Advocating for CETA, a New Methodology for Trauma-Related Disorders

After being trained in the CETA (Common Elements Treatment Approach) in 2015, SUD Program Supervisor John-Paul Sharp has seen the four-part treatment approach successfully work for many Sound clients dealing with symptoms of trauma-related disorders such as anxiety, depression, and post-traumatic stress.

His own client successes are backed up by a recent study trial that shows CETA reduced depression scores among refugees in Thailand (a low-resource setting) by 77 percent.*

John-Paul is so impressed by the effectiveness of this methodology that he wants to encourage as many clinicians as possible to learn about CETA and include it in their clinical practice. “This is a different treatment regiment for clients — one that helps them become more skilled and knowledgeable,” he emphasizes. “It is transformative.”

“With this new approach, a therapist encourages thoughts that lead to more manageable emotions that result in more effective/helpful behaviors. This new way of thinking is reinforced throughout the neural pathways, and over time, new habits are formed,” he explains.

The goal of the treatment is to change core beliefs through a combination of psychoeducation (teaching clients their symptoms are normal and experienced by others), relaxation skills, cognitive behavioral therapy, and trauma memory reprocessing. “Clients are taught that changing how they think about an event can change their feelings and behavior,” he says.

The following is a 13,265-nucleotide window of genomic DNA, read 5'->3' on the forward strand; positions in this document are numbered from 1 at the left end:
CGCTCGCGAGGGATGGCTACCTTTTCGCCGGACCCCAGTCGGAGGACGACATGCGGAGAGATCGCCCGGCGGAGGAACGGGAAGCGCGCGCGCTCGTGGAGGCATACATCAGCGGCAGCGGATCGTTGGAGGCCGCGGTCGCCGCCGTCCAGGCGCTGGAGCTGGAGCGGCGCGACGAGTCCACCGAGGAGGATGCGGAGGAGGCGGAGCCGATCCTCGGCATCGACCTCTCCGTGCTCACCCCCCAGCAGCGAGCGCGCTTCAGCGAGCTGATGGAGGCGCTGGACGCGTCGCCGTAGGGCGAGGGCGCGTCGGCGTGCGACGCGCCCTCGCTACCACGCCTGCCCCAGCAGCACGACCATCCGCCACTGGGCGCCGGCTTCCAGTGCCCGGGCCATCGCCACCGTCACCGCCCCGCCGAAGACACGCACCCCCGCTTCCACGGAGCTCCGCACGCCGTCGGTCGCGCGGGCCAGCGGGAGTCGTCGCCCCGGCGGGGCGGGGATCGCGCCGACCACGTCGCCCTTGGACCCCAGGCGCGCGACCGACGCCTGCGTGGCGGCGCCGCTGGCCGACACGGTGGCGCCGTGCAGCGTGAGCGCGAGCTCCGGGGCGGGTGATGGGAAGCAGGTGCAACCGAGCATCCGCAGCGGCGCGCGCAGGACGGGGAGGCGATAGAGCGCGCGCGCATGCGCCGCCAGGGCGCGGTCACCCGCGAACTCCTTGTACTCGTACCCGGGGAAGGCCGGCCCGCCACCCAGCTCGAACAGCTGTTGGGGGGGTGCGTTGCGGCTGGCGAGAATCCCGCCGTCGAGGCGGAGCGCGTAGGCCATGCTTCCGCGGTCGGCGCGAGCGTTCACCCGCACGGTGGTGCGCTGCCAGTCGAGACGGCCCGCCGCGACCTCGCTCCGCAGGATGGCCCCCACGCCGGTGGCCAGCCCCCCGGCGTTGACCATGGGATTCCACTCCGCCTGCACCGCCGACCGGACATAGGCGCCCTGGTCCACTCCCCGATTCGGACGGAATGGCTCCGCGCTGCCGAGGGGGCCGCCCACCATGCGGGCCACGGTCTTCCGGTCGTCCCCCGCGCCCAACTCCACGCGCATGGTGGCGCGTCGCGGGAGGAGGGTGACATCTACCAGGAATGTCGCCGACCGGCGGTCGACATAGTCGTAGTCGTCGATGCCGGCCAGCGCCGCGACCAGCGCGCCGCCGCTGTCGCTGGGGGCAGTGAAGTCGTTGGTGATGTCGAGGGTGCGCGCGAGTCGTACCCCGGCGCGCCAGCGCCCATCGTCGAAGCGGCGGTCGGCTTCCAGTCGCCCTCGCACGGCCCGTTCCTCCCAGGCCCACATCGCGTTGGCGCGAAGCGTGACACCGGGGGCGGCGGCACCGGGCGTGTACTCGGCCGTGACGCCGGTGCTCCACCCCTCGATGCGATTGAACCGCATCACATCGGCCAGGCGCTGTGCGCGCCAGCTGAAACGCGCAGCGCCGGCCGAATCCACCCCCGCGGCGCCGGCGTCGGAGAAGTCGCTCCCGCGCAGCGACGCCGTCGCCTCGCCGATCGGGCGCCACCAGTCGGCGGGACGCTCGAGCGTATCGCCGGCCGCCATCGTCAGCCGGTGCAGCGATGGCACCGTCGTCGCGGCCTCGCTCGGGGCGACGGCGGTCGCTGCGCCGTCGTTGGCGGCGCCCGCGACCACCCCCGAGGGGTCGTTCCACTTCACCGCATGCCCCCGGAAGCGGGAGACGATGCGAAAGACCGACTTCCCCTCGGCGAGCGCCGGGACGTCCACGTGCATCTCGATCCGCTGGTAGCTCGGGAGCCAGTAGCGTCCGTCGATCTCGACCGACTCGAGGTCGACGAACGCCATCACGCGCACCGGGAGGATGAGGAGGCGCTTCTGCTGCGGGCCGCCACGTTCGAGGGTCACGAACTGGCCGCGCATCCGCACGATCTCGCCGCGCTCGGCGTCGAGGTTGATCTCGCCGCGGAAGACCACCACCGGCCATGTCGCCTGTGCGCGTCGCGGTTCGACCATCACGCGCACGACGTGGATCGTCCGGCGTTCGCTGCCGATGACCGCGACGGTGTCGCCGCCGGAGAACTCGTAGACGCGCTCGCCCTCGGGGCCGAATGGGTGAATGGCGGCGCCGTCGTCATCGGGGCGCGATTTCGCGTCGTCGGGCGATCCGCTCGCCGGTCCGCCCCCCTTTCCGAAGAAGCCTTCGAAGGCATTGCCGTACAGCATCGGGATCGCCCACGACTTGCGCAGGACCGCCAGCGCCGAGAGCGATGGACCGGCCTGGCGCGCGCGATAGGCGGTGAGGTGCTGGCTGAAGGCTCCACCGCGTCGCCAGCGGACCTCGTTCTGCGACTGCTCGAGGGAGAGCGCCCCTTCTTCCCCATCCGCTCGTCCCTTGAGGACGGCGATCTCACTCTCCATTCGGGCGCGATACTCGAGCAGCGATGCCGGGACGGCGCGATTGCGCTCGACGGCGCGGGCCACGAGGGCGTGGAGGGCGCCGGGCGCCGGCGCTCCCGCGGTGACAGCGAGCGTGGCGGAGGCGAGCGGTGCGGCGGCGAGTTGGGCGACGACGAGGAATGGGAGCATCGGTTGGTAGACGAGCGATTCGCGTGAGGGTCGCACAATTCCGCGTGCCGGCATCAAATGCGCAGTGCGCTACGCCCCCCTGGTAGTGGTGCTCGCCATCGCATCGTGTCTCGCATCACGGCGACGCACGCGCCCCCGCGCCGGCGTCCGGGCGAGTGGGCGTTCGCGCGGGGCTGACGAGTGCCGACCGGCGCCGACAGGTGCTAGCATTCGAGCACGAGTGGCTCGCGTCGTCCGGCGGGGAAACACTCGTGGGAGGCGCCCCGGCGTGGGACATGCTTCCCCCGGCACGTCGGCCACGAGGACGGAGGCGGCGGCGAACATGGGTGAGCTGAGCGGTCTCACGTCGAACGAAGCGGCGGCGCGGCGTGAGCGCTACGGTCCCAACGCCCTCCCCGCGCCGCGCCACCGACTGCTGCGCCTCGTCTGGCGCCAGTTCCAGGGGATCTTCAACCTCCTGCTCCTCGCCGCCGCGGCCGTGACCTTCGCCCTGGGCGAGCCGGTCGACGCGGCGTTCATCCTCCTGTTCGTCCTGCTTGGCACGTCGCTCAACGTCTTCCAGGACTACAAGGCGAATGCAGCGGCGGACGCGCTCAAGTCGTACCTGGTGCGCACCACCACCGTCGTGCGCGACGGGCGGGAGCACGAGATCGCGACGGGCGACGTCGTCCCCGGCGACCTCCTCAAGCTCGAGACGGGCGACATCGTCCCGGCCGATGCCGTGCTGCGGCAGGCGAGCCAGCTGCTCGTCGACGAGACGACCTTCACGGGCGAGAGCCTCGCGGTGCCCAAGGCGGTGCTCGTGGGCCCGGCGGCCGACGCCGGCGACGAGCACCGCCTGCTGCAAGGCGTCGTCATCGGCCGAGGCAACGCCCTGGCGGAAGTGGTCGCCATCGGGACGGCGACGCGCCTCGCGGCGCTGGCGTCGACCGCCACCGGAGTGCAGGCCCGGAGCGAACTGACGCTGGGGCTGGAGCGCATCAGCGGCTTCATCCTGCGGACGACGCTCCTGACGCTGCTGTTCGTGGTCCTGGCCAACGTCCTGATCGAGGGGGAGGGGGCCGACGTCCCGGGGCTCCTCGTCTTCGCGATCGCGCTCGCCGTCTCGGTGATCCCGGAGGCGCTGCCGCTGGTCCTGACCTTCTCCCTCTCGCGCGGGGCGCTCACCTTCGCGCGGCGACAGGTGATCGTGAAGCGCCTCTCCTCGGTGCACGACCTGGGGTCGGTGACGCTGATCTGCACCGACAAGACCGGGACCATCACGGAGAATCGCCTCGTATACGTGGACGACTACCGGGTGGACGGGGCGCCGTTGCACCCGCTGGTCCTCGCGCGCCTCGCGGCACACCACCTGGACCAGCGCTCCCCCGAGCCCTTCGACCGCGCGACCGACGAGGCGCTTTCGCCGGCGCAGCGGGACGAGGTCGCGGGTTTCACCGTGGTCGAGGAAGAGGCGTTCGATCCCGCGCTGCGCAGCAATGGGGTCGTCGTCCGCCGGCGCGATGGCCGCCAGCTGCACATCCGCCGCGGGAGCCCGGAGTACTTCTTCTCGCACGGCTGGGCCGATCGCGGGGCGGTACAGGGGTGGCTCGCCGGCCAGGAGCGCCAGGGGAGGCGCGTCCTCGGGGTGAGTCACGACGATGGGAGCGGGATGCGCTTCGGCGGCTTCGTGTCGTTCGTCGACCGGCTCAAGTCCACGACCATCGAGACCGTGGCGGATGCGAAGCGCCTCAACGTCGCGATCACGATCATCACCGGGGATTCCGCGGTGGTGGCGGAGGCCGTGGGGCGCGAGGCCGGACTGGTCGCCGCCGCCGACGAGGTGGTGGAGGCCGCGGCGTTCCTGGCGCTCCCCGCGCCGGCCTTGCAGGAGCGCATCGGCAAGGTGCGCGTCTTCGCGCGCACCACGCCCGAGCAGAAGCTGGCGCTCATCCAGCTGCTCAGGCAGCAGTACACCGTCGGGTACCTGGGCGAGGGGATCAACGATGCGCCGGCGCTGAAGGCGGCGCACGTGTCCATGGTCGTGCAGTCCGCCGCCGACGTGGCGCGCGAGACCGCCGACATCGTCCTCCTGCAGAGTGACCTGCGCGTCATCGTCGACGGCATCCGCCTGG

Danny Wills is an example of one of John-Paul’s clients who feels like a “changed man” after being treated with a combination of CETA therapy and nonviolent communication techniques. (See Danny’s story in this newsletter).

“Danny was stuck in a narrative about key moments in his life. We revisited his stories, wrote them down, then read them to each other. The trauma incident was seen as a story, instead of flashes of emotion that were felt physiologically. Once he saw the whole story as a cohesive arch with a beginning, middle, and end, he came around to feeling safe again. The stories are then stored in the hippocampus as a cohesive whole, not fragmented feelings.”

“Danny is successful now because all the things that caused him to overreact lessened with gradual exposure to the stories in a safe environment,” John-Paul says. “This can be applied with many clients who may be suffering from PTSD and trauma-related conditions.”

John-Paul is dedicated to increasing the number of clinicians who are trained in CETA and raising awareness by the public of its value in treating trauma-related symptoms. CETA training is offered by the DSHS Division of Behavioral Health & Recovery throughout the region. Sound is often a collaborative partner.

 

*To read the CETA study, “A Transdiagnostic Community-Based Mental health Treatment for Comorbid Disorders: Development and Outcomes of a Randomized Controlled Trial among Burmese Refugees in Thailand,” go to PLOS Medicine (Open Access):

http://journals.plos.org/plosmedicine/article?id=10.1371/journal.pmed.1001757